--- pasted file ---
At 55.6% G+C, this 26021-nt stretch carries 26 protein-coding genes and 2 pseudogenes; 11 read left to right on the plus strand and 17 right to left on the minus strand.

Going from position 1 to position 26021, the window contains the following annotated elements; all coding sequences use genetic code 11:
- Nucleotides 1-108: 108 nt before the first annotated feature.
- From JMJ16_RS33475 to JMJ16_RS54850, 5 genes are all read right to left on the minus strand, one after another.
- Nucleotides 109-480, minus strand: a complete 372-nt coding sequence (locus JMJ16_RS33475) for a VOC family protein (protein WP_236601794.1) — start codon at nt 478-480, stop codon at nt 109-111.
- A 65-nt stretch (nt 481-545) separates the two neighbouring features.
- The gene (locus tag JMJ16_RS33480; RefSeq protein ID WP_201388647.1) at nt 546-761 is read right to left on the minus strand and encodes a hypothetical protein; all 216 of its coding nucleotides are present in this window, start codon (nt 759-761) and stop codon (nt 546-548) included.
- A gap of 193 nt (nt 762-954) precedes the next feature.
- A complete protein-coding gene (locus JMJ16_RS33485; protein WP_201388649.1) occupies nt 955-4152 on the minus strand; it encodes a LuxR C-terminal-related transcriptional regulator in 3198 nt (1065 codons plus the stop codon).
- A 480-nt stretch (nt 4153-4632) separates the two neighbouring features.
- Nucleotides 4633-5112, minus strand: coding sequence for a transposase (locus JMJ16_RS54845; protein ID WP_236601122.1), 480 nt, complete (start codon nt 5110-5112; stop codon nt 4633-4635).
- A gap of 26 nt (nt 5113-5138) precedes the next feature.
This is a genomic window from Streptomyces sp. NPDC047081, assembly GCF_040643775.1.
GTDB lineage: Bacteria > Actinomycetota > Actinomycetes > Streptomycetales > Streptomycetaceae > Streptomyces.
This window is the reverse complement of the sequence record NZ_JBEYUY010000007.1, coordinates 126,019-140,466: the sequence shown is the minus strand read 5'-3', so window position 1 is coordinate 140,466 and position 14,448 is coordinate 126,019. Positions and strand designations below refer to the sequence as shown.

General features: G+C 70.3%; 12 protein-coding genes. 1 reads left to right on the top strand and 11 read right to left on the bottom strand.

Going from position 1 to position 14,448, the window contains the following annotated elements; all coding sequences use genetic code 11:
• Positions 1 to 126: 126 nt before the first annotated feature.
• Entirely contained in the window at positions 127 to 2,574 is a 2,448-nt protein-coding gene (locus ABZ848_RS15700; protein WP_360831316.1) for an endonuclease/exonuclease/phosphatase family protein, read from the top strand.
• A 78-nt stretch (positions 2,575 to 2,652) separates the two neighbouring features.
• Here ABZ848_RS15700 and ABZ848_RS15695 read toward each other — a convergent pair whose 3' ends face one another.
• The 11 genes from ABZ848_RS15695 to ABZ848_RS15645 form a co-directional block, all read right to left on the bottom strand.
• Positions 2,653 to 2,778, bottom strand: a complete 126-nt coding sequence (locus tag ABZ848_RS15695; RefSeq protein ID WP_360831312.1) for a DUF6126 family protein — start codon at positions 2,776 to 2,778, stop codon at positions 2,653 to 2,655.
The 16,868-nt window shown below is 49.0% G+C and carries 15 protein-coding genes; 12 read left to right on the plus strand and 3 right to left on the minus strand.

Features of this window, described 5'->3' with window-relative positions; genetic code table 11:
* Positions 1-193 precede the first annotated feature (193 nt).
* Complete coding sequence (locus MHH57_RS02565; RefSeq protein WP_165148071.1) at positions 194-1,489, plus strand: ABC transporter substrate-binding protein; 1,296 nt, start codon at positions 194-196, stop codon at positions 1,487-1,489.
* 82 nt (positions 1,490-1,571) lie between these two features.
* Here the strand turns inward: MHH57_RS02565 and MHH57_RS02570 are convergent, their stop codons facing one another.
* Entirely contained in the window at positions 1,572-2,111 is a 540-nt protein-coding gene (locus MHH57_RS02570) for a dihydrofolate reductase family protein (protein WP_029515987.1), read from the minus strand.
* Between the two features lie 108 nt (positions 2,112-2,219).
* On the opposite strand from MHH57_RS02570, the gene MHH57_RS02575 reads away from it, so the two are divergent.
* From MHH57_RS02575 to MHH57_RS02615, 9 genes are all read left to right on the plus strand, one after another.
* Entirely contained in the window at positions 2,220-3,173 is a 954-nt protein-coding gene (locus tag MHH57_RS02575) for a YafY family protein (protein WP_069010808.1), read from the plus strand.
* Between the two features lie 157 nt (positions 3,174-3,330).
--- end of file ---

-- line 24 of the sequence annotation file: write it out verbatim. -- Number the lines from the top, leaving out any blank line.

The 16,868-nt window shown below is 49.0% G+C and carries 15 protein-coding genes; 12 read left to right on the plus strand and 3 right to left on the minus strand.